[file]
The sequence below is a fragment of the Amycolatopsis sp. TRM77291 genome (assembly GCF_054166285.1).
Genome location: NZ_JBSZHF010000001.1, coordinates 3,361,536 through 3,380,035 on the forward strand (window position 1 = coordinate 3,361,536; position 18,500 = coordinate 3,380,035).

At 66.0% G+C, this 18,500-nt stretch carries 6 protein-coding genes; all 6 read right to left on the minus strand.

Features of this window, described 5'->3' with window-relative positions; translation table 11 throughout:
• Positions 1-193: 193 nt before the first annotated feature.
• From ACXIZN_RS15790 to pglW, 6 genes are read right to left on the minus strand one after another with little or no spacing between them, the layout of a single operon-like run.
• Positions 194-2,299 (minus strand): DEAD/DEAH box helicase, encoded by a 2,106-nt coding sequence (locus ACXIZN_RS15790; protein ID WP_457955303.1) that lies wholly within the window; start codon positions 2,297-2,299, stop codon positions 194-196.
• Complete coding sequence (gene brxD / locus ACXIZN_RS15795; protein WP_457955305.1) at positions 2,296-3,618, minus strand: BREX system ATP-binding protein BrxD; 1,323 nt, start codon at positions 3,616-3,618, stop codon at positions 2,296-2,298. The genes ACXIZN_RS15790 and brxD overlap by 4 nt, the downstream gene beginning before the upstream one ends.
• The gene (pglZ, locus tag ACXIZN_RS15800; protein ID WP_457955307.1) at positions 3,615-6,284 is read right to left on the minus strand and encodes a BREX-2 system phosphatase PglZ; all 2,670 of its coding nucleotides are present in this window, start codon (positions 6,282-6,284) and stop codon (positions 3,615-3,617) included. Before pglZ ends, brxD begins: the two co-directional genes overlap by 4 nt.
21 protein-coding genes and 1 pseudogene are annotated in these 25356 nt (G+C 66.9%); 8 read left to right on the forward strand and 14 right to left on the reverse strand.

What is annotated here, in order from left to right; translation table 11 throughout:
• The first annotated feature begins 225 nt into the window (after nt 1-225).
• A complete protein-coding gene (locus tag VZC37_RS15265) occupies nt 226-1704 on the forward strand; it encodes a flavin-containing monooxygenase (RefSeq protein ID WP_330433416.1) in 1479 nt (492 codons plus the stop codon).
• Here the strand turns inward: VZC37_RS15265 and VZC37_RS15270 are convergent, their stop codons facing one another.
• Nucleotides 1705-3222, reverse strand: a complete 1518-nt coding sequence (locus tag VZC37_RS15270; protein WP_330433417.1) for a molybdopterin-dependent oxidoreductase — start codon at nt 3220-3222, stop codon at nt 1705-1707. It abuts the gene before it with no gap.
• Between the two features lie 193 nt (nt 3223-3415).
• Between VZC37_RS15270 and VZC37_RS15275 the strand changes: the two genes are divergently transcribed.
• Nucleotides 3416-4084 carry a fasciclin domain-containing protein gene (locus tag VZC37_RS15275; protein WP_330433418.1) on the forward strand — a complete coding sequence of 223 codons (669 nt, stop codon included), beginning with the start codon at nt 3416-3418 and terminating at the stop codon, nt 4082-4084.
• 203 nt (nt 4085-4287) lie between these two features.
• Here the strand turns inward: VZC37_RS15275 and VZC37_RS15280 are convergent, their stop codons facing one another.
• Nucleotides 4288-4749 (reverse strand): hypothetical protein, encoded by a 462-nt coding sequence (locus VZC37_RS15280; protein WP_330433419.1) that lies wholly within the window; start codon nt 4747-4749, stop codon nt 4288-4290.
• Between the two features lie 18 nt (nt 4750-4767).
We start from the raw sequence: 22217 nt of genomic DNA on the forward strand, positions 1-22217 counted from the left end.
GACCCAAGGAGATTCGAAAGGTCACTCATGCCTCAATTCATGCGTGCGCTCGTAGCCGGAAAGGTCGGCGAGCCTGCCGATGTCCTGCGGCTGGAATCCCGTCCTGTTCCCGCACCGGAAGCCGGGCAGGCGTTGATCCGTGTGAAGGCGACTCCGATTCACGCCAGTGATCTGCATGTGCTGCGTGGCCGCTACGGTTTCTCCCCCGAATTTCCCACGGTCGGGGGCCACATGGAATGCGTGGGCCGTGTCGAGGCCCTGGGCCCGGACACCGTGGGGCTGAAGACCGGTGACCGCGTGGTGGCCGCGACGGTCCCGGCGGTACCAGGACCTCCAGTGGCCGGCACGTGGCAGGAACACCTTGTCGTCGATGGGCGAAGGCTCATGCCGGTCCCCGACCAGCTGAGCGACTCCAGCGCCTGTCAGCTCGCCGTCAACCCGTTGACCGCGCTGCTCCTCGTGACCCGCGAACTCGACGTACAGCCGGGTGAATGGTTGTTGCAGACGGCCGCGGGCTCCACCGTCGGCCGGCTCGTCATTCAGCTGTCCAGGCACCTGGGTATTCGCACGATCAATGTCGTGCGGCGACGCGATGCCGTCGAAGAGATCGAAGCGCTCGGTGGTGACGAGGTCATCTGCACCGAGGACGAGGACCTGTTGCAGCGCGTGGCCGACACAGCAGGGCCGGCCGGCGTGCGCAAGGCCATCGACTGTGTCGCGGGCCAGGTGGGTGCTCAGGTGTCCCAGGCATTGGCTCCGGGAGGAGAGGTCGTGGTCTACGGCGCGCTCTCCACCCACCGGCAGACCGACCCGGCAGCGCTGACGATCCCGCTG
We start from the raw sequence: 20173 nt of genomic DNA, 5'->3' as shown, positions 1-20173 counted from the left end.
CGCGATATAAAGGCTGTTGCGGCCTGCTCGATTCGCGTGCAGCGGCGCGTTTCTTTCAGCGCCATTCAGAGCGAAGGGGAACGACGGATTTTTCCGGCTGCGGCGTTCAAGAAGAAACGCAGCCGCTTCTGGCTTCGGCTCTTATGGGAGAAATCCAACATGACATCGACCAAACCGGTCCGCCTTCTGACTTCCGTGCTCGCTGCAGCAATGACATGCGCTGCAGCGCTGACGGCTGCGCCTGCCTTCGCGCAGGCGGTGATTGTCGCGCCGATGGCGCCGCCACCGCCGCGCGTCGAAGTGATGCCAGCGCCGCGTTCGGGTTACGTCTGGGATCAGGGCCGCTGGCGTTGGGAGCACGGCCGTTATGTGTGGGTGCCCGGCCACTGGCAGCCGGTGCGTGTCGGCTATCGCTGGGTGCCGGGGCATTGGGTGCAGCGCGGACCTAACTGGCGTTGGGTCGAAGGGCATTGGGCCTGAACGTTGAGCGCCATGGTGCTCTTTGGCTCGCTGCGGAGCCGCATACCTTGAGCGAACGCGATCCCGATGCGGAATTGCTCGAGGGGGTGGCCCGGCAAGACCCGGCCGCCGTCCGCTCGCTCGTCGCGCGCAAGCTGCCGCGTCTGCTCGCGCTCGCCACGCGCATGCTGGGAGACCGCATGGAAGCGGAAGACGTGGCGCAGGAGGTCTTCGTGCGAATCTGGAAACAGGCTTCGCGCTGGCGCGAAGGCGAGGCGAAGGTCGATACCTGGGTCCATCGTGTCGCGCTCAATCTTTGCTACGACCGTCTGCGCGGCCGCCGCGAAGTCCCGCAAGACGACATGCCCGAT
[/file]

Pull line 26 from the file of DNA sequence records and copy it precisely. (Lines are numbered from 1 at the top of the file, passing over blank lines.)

CGCGATATAAAGGCTGTTGCGGCCTGCTCGATTCGCGTGCAGCGGCGCGTTTCTTTCAGCGCCATTCAGAGCGAAGGGGAACGACGGATTTTTCCGGCTGCGGCGTTCAAGAAGAAACGCAGCCGCTTCTGGCTTCGGCTCTTATGGGAGAAATCCAACATGACATCGACCAAACCGGTCCGCCTTCTGACTTCCGTGCTCGCTGCAGCAATGACATGCGCTGCAGCGCTGACGGCTGCGCCTGCCTTCGCGCAGGCGGTGATTGTCGCGCCGATGGCGCCGCCACCGCCGCGCGTCGAAGTGATGCCAGCGCCGCGTTCGGGTTACGTCTGGGATCAGGGCCGCTGGCGTTGGGAGCACGGCCGTTATGTGTGGGTGCCCGGCCACTGGCAGCCGGTGCGTGTCGGCTATCGCTGGGTGCCGGGGCATTGGGTGCAGCGCGGACCTAACTGGCGTTGGGTCGAAGGGCATTGGGCCTGAACGTTGAGCGCCATGGTGCTCTTTGGCTCGCTGCGGAGCCGCATACCTTGAGCGAACGCGATCCCGATGCGGAATTGCTCGAGGGGGTGGCCCGGCAAGACCCGGCCGCCGTCCGCTCGCTCGTCGCGCGCAAGCTGCCGCGTCTGCTCGCGCTCGCCACGCGCATGCTGGGAGACCGCATGGAAGCGGAAGACGTGGCGCAGGAGGTCTTCGTGCGAATCTGGAAACAGGCTTCGCGCTGGCGCGAAGGCGAGGCGAAGGTCGATACCTGGGTCCATCGTGTCGCGCTCAATCTTTGCTACGACCGTCTGCGCGGCCGCCGCGAAGTCCCGCAAGACGACATGCCCGAT